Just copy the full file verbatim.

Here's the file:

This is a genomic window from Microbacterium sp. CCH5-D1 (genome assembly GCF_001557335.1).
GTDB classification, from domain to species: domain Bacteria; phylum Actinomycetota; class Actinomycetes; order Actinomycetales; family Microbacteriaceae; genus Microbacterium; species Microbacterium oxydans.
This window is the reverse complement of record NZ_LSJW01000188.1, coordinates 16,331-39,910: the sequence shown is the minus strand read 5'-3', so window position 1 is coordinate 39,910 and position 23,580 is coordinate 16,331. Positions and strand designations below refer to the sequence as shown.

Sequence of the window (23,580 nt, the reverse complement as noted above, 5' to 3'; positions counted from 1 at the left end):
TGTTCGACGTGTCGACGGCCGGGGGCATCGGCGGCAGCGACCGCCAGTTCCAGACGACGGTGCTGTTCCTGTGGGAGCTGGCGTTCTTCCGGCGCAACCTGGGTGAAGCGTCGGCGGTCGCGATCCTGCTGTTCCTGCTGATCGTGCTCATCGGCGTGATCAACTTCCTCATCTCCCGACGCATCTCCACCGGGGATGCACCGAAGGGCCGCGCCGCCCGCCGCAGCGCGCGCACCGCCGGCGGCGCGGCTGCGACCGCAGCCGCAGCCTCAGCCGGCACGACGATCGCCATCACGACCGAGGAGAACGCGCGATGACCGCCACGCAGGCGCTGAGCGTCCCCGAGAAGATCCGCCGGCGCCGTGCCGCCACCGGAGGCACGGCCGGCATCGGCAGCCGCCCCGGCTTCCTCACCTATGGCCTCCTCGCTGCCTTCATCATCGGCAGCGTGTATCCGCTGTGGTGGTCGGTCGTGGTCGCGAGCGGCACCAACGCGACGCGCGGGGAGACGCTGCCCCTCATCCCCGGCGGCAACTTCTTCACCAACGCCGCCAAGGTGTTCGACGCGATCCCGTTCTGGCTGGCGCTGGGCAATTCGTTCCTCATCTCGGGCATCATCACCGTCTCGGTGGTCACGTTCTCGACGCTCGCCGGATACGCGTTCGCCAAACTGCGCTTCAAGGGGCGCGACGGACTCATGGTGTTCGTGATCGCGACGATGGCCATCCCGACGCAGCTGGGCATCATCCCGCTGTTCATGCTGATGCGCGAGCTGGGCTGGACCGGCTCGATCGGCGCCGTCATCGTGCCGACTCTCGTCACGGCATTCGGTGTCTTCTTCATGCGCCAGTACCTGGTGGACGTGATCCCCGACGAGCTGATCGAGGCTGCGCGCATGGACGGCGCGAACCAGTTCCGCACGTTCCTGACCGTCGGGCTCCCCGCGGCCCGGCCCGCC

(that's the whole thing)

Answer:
This is a genomic window from Microbacterium sp. CCH5-D1 (genome assembly GCF_001557335.1).
GTDB classification, from domain to species: domain Bacteria; phylum Actinomycetota; class Actinomycetes; order Actinomycetales; family Microbacteriaceae; genus Microbacterium; species Microbacterium oxydans.
This window is the reverse complement of record NZ_LSJW01000188.1, coordinates 16,331-39,910: the sequence shown is the minus strand read 5'-3', so window position 1 is coordinate 39,910 and position 23,580 is coordinate 16,331. Positions and strand designations below refer to the sequence as shown.

Sequence of the window (23,580 nt, the reverse complement as noted above, 5' to 3'; positions counted from 1 at the left end):
TGTTCGACGTGTCGACGGCCGGGGGCATCGGCGGCAGCGACCGCCAGTTCCAGACGACGGTGCTGTTCCTGTGGGAGCTGGCGTTCTTCCGGCGCAACCTGGGTGAAGCGTCGGCGGTCGCGATCCTGCTGTTCCTGCTGATCGTGCTCATCGGCGTGATCAACTTCCTCATCTCCCGACGCATCTCCACCGGGGATGCACCGAAGGGCCGCGCCGCCCGCCGCAGCGCGCGCACCGCCGGCGGCGCGGCTGCGACCGCAGCCGCAGCCTCAGCCGGCACGACGATCGCCATCACGACCGAGGAGAACGCGCGATGACCGCCACGCAGGCGCTGAGCGTCCCCGAGAAGATCCGCCGGCGCCGTGCCGCCACCGGAGGCACGGCCGGCATCGGCAGCCGCCCCGGCTTCCTCACCTATGGCCTCCTCGCTGCCTTCATCATCGGCAGCGTGTATCCGCTGTGGTGGTCGGTCGTGGTCGCGAGCGGCACCAACGCGACGCGCGGGGAGACGCTGCCCCTCATCCCCGGCGGCAACTTCTTCACCAACGCCGCCAAGGTGTTCGACGCGATCCCGTTCTGGCTGGCGCTGGGCAATTCGTTCCTCATCTCGGGCATCATCACCGTCTCGGTGGTCACGTTCTCGACGCTCGCCGGATACGCGTTCGCCAAACTGCGCTTCAAGGGGCGCGACGGACTCATGGTGTTCGTGATCGCGACGATGGCCATCCCGACGCAGCTGGGCATCATCCCGCTGTTCATGCTGATGCGCGAGCTGGGCTGGACCGGCTCGATCGGCGCCGTCATCGTGCCGACTCTCGTCACGGCATTCGGTGTCTTCTTCATGCGCCAGTACCTGGTGGACGTGATCCCCGACGAGCTGATCGAGGCTGCGCGCATGGACGGCGCGAACCAGTTCCGCACGTTCCTGACCGTCGGGCTCCCCGCGGCCCGGCCCGCC